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Medical Director's Statement from Sept. 30 Press Briefing

September 30, 2010

Statement by Dr. David Fisher, Senior Vice President and Medical Director

As many of you are aware, we had a recent error at Seattle Children’s that resulted in the tragic death of one of our patients. Today we are sharing two additional incidents – one involving an infant on transport, and another involving an adult.

Our heartfelt apologies go out to all families involved. While we cannot take away the pain they are feeling, we are doing everything we can to help them in their time of grief.

As you can imagine, this is a difficult time for every member of our community.

Our mission is to provide excellent care for children. We failed in our effort to provide safe care, and we are devastated.

Every day our clinicians and staff do their best to provide the highest level of care and safety. However, despite our vigilance, errors unfortunately still occur.

As has been reported, a patient in the Intensive Care Unit received ten times the intended dose of calcium chloride. We believe this mistake occurred because of a mathematical miscalculation. The patient, an infant who was profoundly fragile, later died from complications of the overdose.

Although this medication was dispensed with the intention of providing the best patient care, the dose was wrong.

Separately, our neonatal ambulance team was dispatched to another hospital to transfer a critically ill newborn to Children’s for critical care. Against policy and scope of practice, a Children’s staff member administered medications without an order from a licensed prescriber. These medications are often administered in this dosage for infants that are difficult to ventilate or those who have unstable airways. However, our policy and procedures require that the staff member assesses the situation, relates this information to the physician, and administers the medication as per orders of the physician. The order step did not happen in this case. This infant died, but as of yet the cause of the death has not been determined.  I want to stress that it is quite possible that these medications had nothing to do with the death of this infant. These are critically ill patients and the ability to administer medications in a timely manner is essential. In a transport situation we must provide staff with medications.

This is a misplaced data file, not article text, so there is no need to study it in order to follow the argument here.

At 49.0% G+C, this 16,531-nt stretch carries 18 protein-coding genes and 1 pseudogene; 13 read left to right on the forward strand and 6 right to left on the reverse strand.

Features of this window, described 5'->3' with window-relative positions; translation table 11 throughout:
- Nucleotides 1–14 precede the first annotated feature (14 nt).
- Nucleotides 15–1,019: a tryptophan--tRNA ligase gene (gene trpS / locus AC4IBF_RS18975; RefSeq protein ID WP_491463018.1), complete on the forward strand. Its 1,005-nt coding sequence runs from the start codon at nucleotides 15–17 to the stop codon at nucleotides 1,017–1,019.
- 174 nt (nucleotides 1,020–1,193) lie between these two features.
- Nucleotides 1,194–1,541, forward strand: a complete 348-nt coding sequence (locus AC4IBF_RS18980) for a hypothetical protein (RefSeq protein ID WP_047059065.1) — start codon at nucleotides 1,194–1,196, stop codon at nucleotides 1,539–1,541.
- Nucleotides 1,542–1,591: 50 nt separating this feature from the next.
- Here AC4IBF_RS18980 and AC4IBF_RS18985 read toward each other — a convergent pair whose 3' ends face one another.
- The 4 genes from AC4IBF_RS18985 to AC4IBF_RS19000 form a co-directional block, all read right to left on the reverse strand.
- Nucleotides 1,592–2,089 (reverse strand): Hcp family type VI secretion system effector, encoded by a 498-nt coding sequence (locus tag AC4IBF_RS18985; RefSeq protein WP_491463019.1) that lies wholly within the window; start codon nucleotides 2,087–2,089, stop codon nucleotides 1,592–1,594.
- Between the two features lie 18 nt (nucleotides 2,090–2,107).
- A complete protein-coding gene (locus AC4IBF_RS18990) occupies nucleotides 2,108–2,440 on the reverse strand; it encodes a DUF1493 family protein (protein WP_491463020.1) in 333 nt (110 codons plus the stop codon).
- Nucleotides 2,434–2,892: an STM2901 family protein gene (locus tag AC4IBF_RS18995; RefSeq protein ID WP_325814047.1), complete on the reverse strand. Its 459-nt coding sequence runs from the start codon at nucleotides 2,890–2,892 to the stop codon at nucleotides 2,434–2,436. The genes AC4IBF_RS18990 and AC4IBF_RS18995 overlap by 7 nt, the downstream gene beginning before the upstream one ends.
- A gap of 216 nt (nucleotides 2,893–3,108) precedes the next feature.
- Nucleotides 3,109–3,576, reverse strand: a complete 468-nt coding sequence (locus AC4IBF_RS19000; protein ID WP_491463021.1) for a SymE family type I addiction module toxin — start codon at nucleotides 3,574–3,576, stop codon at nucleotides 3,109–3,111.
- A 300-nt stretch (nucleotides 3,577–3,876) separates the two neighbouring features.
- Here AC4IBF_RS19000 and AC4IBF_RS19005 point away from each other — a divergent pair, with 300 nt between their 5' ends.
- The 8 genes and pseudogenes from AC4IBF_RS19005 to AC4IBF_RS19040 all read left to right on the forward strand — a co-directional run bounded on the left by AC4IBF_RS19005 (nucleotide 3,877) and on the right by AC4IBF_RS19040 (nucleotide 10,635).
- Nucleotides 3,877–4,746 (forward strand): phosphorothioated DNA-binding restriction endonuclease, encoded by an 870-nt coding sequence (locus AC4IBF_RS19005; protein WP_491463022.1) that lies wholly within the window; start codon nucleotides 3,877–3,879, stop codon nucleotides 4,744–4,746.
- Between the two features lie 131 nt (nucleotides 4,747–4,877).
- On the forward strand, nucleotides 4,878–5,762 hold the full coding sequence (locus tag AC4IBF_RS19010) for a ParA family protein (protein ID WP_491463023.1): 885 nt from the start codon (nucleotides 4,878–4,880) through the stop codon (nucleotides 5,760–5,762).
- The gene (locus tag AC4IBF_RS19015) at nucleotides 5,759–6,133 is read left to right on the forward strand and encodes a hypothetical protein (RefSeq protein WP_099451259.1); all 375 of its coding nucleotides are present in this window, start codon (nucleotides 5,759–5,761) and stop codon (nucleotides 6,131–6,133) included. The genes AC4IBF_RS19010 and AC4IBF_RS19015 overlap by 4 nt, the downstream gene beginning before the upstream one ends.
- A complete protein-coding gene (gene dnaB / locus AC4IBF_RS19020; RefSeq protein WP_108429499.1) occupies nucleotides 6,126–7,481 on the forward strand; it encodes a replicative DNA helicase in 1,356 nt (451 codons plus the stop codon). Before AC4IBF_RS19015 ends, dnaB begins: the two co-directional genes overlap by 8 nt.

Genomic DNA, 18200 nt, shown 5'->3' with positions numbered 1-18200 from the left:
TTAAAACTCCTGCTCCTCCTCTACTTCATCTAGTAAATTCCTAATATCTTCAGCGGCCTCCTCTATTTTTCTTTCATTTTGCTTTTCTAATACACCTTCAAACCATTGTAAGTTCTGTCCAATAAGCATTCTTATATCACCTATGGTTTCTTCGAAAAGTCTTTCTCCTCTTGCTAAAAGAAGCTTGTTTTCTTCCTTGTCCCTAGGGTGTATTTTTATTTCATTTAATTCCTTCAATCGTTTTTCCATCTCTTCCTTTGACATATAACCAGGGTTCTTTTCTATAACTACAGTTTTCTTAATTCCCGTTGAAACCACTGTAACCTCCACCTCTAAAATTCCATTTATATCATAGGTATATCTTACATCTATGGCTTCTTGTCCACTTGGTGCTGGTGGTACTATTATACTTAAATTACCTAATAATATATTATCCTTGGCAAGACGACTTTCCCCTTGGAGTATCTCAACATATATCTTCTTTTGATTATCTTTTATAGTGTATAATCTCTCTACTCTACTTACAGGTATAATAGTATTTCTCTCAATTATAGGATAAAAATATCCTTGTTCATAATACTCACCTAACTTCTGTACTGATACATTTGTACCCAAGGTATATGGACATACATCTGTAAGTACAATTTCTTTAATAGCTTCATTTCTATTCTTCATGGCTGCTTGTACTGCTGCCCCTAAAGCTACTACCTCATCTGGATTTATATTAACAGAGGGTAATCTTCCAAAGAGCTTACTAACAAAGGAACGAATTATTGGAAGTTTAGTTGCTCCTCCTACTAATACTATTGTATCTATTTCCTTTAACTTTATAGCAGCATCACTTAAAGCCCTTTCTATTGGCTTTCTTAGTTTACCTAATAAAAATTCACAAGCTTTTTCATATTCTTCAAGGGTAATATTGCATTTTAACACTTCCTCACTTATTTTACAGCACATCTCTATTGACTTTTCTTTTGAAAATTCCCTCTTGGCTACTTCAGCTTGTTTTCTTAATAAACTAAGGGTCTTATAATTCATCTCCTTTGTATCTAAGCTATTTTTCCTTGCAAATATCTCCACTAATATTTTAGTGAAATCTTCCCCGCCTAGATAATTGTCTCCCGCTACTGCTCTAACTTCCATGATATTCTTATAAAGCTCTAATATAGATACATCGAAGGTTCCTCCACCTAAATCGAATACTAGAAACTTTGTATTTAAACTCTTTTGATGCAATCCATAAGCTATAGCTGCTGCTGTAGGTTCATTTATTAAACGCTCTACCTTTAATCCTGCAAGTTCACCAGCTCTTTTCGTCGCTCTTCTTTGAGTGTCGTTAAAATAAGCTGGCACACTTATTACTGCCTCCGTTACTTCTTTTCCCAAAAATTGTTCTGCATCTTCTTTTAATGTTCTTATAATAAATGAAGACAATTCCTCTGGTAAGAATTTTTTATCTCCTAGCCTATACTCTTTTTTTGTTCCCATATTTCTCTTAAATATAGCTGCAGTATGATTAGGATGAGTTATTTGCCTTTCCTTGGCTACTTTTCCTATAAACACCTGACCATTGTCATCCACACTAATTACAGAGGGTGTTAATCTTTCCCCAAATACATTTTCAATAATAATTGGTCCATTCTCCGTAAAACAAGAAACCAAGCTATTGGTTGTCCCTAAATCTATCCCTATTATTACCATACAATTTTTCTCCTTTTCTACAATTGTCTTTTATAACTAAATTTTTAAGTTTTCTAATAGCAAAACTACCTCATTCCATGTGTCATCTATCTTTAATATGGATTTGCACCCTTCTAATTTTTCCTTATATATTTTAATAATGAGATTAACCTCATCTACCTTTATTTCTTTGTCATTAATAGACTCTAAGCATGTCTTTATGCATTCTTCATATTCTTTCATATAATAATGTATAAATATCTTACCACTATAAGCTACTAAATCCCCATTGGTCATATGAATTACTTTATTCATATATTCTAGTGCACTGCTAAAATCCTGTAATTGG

In addition, an adult arrived in our emergency department with life threatening respiratory distress requiring immediate attention. The individual felt they could not have made the extra distance to an adult emergency department, and this was supported by the clinical findings.  Our initial therapies were effective, however the patient’s condition later worsened. The physician then ordered the proper medication and dose, but incorrectly ordered it to be given via IV rather than intramuscular. The patient was stabilized and transferred to a hospital for adults. This patient has recovered.

These incidents have caused us to reevaluate our entire medication delivery system.  As a result, we have reviewed the clinical records and begun a detailed root-cause analysis to determine why our usual safety processes failed. We have highly skilled nurses, physicians and pharmacists who strive every day to provide safe care. Medicine is a critical component to helping very sick children. As medical director, I take full responsibility and am accountable for patient safety. And, we take full responsibility for any weaknesses in our system. Therefore, beyond a thorough internal review, we are taking the following immediate actions:

  • Only pharmacists and anesthesiologists can prepare doses of calcium chloride in non-emergent situations.
  • The appropriate state authorities have been notified and we are cooperating fully in the investigations.
  • This week, well over 1000 clinical staff at Children’s attended mandatory meetings to review our medication safety policies to ensure everyone is re-educated and fully familiar with safe medication behaviors.
  •  We will suspend all non-emergent operations, including outpatient clinics and elective surgeries, for a full day to review patient safety practices, identify areas of weakness and establish immediate corrective actions.
  • We are identifying and will engage an independent team of patient safety experts to perform a comprehensive review of our medication ordering,  dispensing, and administration.
  • We will commit whatever financial resources it takes to provide the safest environment possible.

We treat children with the most complex medical conditions in the Northwest, and we remain steadfast in our commitment to provide the best possible care to these vulnerable children.

We are here to help children and their families. We will do whatever it takes to overhaul our medication safety systems. And today is just the start.

To protect the privacy of the families involved, we will not be releasing additional details.

About Seattle Children’s

Consistently ranked as one of the best children’s hospitals in the country by U.S. News & World Report, Seattle Children’s serves as the pediatric and adolescent academic medical referral center for the largest landmass of any children’s hospital in the country (Washington, Alaska, Montana and Idaho). For more than 100 years, Seattle Children’s has been delivering superior patient care while advancing new treatments through pediatric research. Seattle Children’s serves as the primary teaching, clinical and research site for the Department of Pediatrics at the University of Washington School of Medicine. The hospital works in partnership with Seattle Children’s Research Institute and Seattle Children’s Hospital Foundation. For more information, visit www.seattlechildrens.org or follow us on Twitter or Facebook.

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